Capsum, an ingredient supplier and manufacturer, relies on the sun not just for energy, but to purify the components in products, such as water. The company’s new plant, which opened this month, was built on top of a salted aquifer for access to water, outside of Austin, Texas, which has near-constant sunlight.
“Water as an ingredient, or as a way to chill or warm your equipment, or as a way to clean everything, is the first thing we use in manufacturing,” said Sébastien Bardon, Capsum’s founder and chief executive officer. “We had to tap into an aquifer that is highly salted, because nobody uses salted water, and we purify that water using solar energy. Surprisingly, finding the location was the most difficult part.”
Having facilities in advantageous locations also shortens the supply chain, minimizing energy used for product transportation. For example, Lauder’s new plant in Japan allows the company to ship over shorter distances within the Asia Pacific region, and P&G Beauty’s plant in West Virginia allows it to access most of its East Coast customers within 24 hours. “We can prototype a bottle, we can design it, make pack and ship it within a little ecosystem that we’ve created, which means we avoid multiple handoffs,” Patel said.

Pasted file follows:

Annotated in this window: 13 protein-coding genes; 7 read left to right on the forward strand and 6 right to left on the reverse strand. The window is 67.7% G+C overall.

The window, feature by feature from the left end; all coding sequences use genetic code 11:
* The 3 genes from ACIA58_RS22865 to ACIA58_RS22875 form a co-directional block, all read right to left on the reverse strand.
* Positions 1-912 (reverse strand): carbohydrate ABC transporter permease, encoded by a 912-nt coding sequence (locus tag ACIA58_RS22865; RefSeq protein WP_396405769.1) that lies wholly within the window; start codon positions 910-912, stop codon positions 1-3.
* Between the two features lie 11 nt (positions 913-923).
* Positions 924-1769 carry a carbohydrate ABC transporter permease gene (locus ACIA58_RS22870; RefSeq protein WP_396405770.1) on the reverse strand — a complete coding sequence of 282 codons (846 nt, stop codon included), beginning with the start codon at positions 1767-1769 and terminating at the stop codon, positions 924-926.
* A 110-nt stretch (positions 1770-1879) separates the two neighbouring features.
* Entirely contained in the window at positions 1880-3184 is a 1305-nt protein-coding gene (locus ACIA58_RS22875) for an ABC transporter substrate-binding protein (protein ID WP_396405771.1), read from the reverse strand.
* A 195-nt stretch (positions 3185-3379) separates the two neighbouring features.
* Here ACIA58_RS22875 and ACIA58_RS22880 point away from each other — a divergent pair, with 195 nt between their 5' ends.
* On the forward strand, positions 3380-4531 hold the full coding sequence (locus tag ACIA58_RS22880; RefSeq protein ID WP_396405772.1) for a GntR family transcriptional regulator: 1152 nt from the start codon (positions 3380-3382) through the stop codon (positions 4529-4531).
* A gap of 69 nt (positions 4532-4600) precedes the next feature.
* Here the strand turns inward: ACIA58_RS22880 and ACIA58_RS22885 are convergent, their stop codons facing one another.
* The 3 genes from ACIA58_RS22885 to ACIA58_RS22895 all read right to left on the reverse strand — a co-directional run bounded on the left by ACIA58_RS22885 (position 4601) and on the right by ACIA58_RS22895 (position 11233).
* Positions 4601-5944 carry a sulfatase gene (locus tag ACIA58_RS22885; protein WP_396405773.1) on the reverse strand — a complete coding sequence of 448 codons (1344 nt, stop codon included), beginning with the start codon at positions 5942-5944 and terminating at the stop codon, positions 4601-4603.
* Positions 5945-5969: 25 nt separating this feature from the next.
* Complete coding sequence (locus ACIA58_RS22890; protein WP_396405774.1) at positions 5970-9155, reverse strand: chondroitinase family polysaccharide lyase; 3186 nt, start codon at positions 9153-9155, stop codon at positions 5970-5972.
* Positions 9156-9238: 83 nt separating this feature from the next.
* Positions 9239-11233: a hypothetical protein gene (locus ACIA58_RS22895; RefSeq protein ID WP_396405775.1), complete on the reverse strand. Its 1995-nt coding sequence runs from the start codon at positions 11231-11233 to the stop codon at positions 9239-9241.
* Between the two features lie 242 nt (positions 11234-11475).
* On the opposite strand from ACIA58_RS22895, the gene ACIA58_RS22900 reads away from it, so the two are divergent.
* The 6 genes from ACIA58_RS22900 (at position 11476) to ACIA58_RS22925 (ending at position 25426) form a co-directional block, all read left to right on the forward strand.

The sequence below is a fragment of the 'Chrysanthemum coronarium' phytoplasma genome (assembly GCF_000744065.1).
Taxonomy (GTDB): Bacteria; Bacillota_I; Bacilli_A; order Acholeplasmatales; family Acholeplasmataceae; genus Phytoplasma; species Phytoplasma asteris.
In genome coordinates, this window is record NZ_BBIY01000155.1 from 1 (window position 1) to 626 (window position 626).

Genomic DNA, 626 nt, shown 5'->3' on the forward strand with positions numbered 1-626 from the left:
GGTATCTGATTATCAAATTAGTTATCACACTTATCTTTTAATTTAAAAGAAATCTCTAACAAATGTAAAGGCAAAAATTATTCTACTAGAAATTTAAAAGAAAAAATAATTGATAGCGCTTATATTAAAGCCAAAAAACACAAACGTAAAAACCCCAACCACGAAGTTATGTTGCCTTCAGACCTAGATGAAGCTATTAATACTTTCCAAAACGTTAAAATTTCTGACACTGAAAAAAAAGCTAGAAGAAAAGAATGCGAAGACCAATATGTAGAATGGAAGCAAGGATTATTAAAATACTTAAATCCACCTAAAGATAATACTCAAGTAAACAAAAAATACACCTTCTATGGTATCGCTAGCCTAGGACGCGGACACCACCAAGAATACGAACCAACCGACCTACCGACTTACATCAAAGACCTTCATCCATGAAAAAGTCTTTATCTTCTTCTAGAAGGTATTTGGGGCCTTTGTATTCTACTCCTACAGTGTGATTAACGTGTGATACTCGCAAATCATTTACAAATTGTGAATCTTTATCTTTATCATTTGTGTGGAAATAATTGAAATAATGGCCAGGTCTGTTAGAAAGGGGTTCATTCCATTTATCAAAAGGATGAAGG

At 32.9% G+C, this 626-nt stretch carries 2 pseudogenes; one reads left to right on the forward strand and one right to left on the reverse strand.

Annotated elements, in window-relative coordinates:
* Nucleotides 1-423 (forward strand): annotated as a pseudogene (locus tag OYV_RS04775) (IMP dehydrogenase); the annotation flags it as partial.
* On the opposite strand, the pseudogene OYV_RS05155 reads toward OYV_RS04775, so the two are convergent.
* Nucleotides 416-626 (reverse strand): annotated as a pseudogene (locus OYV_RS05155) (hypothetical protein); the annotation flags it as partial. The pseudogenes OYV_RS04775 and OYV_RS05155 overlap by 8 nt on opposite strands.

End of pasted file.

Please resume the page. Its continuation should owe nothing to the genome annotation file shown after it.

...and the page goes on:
P&G Beauty is also trying to think about water in more conservative ways. “We use deionized water for making our products and within our products, which is highly purified,” Patel said. “It gives us a more superior quality of product, so not only is this water extremely expensive, but it requires very special handling and sometimes cannot be on the sustainable side of things. We’re investing in new technologies to make sure we can deliver the deionized process in a very sustainable way.…We’re embedding water circularity, which is super important for our business because we use a lot of water.”
Bogaert was also able to minimize Shiseido’s water usage in the U.S. via recycling. “There’s a lot we can do with newer equipment. We have vessels that use significantly less water and work on a closed loop, and we can recycle our own waste water instead of rejecting it into the city network,” he said.
Bringing ingredient sourcing under the same roof can also alleviate emissions. Capsum is able to grow biomasses in its facility and therefore extract active ingredients; P&G Beauty has sustainable gardens in its sites as well.
New equipment that allows for circularity does pose a big challenge: the funds required to swap out older machines for new ones.
“We can almost always find a technical solution to pretty much every problem. The biggest pain point is that it’s fairly capital intensive,” Morrissey said.
Echoed Bogaert, “The long-term challenges are mostly the pieces of equipment that are requesting a high amount of capital, and it requires planning. Things like solar panels and best practices, and just the measurement and the reduction of consumption is simpler. By design, this is a longer project because we talk about construction.”